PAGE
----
Memorable Quote: “You know who I am. Your friendly neighborhood Spider-Man.”

jigsaw

9. Jigsaw

Say what you will about the deteriorating quality of the “Saw” films: Jigsaw is right up there with Jason Voorhees, Michael Myers and Freddy Kruger as one of the ultimate horror icons. What makes him so different from the others, though, is that he’s a fairly regular guy (when he dies, he really dies) who isn’t so much a villain as he is someone who goes to radical extremes to get his point across. Though his argument that he doesn’t ever kill anyone could be debated for eternity, Jigsaw is still a pretty badass dude. Not only is he one of the most inventive baddies to ever grace the silver screen, but the fact that he’s doing all of this while dying from cancer is beyond impressive. Tobin Bell may never be remembered for anything other than his work in these films, but his limited appearances are so memorable that we wouldn’t really mind.

Memorable Quote: “I want to play a game.”

wolverine

8. Wolverine

Though it’s difficult to think of anyone other than Hugh Jackman playing Wolverine, it certainly could have ended up that way. You can go ahead and thank the comic book gods for interfering, because if Dougray Scott hadn’t gotten hurt while shooting “Mission: Impossible 2,” “X-Men” fans might have seen a decidedly different take on their beloved adamantium-laced berserker. And since Wolverine has since become the mascot for those films (even earning a mediocre spin-off of his own) that also would have affected the movie as a whole, which might have stopped the whole comic book movie revolution before it even began. Just think about that the next time you see Jackman in his role as the wise-cracking, cigar-chomping mutant, because without his charismatic, star-making performance, this list would look a lot different.

Memorable Quote: “I’m gonna cut your goddamned head off. See if that works.”

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A few things I missed

* You’ve probably heard it elsewhere by now, but Bryan Singer has been signed to do a “Battlestar Galactica” movie, though of course it’s still very preliminary. I hope it stays that way.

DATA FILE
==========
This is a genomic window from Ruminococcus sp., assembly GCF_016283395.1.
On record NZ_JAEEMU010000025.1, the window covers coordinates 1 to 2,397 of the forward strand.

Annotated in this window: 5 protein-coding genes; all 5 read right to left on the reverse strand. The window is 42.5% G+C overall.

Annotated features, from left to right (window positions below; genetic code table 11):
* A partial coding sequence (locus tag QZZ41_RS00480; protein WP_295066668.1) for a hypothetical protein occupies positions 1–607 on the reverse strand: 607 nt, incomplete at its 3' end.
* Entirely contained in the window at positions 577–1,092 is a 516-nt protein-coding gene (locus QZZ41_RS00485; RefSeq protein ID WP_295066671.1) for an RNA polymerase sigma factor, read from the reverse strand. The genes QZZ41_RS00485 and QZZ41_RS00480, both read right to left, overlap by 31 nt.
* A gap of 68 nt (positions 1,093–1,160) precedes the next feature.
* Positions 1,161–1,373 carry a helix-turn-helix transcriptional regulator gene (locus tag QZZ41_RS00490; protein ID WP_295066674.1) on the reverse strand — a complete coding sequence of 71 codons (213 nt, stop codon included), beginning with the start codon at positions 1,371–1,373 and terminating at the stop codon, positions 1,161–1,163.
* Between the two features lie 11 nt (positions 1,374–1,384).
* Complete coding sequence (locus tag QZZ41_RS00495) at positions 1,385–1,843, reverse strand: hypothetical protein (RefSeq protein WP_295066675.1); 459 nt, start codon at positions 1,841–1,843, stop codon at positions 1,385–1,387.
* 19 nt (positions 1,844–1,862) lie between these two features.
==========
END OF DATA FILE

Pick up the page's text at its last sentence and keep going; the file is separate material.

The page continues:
The show will apparently not be related to the recently wrapped, broadly acclaimed TV series, but will be a complete redo of some sort or another and original producer Glen Larson is involved.  That Universal would want to do another reboot on such a recently and brilliantly rebooted property makes absolutely no sense to me at all and shows a real failure of imagination. Moreover, if the idea is to return to something more like the original, I have only one question: Why? One of the things that makes the new series so remarkable is how worthless its original was.

A few years back, I took a fresh look at the first few episodes after dismissing it in my younger geek years and, sorry, the show was three times as bad as I remembered. It was nothing more than a listless knock-off of “Star Wars” with an addition of some surprisingly blatant rightwing agitprop and all the poor characterization and infantile plotting that made seventies television that vast wasteland that it really was back then, with a few exceptions. There is nothing to be nostalgic for here and most modern viewers only know the new show in any case. Bryan Singer’s a smart guy and I just don’t get this.

* Speaking of Singer, his sometime writing partner Christopher McQuarrie (“The Usual Suspects”) has been signed to do the next Wolverine flick.

* In other superhero related news, we are back at the start of it all with some new litigation which returns some of the control of Superman to the estates of his creators, Jerry Siegel and Joe Schuster. It may dramatically speed up, or slow down, production of upcoming Superman projects since the ruling goes into effect in 2013 and Warners might want to keep more money for itself by starting sooner rather than later. Regardless, as someone who remembers the “creators’ rights” movement in the comic book world of the late eighties and nineties, I have to think the good guys won here.

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Wolverine and the X-Men: Deadly Enemies

The second volume of Marvel’s new “X-Men” animated series may contain a few more episodes than the last DVD, but that doesn’t change the simple fact that anyone who wants to invest in the series will end up spending nearly twice as much as they would on a normal season release. I mention this not as a disgruntled fanboy, but as someone who believes that the show deserves much better. Like me, you probably had your doubts at first, but “Wolverine and the X-Men” is quickly shaping up to be just as good as (if not better than) the popular 90s cartoon. “Deadly Enemies” doesn’t feature an overarching story like the previous volume, but instead offers up five standalone episodes that longtime fans will appreciate. We probably didn’t need another Wolverine vs. Hulk match-up so soon after the release of the DVD movie, but we do get a cool Wolverine/Gambit team-up episode (“Thieves’ Gambit”), a story dedicated exclusively to Nightcrawler (“X-Calibre”), and the debut of fan favorite, Psylocke. If there’s one thing writers Craig Kyle, Greg Johnson and Chris Yost know, it’s how to please the fans with mutant cameos galore. Now if only we could enjoy them on DVD without having to worry about going broke.